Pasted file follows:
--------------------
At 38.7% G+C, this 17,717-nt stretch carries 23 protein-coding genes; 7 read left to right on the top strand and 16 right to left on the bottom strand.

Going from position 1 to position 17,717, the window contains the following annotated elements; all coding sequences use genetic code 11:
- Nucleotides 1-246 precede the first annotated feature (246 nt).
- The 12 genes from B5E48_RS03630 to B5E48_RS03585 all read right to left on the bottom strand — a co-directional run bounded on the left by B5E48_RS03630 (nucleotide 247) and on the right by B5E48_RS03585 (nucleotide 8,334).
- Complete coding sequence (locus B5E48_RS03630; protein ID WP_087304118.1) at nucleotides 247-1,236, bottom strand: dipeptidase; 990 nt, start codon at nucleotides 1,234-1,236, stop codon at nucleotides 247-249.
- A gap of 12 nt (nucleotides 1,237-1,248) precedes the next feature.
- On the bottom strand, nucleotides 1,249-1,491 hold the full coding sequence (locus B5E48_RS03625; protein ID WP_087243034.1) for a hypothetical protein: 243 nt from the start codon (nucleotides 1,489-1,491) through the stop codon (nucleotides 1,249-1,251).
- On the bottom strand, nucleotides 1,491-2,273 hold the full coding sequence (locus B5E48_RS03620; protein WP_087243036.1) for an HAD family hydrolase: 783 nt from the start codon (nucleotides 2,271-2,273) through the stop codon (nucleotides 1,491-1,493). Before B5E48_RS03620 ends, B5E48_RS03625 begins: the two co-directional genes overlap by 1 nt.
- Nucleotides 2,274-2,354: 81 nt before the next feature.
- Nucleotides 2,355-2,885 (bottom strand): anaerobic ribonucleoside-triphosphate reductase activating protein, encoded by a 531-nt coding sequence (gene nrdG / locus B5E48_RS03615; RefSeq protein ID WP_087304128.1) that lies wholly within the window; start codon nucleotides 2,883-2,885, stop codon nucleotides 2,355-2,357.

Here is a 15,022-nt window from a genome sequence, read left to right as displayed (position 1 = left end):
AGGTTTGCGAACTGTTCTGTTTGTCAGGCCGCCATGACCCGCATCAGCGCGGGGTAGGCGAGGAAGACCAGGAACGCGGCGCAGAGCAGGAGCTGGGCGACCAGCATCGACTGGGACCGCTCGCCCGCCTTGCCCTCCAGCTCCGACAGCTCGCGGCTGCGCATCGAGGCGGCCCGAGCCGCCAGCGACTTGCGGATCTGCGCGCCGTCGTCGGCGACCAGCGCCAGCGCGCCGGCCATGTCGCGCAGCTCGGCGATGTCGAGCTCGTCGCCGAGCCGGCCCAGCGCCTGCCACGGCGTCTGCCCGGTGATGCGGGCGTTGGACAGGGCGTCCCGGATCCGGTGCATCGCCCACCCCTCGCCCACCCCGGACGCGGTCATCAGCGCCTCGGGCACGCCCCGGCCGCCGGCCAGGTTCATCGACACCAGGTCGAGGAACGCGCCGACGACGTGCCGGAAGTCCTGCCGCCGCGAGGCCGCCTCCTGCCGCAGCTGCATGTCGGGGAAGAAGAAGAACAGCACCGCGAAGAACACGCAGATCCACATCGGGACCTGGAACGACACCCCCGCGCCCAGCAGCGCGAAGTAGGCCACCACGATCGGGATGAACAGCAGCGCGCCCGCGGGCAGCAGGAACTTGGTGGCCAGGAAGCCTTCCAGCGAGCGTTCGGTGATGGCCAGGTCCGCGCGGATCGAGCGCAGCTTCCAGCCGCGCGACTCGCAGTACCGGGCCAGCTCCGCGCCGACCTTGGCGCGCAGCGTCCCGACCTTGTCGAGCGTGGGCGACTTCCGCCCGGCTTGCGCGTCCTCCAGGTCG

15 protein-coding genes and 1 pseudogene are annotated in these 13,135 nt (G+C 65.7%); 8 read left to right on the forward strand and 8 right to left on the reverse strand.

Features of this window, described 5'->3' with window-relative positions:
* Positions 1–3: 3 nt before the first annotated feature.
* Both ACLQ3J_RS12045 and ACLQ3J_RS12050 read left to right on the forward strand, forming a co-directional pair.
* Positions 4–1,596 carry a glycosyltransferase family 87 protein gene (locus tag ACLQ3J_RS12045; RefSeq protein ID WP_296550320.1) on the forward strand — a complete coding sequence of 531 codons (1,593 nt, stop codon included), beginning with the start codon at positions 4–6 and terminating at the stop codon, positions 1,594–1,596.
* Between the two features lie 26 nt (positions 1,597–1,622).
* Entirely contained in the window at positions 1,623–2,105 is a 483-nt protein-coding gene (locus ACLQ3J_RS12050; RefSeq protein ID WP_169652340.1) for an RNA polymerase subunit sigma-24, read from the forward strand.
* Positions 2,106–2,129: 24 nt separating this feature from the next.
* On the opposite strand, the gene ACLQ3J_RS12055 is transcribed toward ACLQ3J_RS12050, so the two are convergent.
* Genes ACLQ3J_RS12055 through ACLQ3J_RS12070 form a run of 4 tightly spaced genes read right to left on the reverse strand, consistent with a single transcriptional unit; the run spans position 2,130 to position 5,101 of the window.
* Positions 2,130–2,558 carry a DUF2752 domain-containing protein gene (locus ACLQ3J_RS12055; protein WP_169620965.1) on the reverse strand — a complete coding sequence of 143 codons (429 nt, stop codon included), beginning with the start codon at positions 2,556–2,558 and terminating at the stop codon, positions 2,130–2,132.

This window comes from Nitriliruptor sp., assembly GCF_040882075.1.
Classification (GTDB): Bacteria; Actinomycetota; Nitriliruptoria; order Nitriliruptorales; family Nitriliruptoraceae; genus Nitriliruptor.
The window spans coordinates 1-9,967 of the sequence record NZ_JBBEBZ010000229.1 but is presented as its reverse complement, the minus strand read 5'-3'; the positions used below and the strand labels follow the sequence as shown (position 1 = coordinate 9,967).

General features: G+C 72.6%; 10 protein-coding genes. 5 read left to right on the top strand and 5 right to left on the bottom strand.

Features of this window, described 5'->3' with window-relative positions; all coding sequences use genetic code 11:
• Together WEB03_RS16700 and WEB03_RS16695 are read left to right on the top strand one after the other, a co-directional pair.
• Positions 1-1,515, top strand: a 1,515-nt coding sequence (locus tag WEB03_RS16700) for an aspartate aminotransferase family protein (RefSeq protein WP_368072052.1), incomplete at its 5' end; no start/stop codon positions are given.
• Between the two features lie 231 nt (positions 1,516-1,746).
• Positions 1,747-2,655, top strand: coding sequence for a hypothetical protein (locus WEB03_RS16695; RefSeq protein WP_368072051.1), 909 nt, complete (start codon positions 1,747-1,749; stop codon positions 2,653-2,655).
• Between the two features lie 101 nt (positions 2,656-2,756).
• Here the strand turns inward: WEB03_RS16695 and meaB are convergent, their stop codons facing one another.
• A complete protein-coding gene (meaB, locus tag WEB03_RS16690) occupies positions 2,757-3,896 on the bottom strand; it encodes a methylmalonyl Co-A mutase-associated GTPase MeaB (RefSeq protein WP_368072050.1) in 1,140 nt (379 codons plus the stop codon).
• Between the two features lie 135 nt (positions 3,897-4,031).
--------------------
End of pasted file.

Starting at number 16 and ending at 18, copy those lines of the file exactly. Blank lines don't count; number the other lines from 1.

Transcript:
* Both ACLQ3J_RS12045 and ACLQ3J_RS12050 read left to right on the forward strand, forming a co-directional pair.
* Positions 4–1,596 carry a glycosyltransferase family 87 protein gene (locus tag ACLQ3J_RS12045; RefSeq protein ID WP_296550320.1) on the forward strand — a complete coding sequence of 531 codons (1,593 nt, stop codon included), beginning with the start codon at positions 4–6 and terminating at the stop codon, positions 1,594–1,596.
* Between the two features lie 26 nt (positions 1,597–1,622).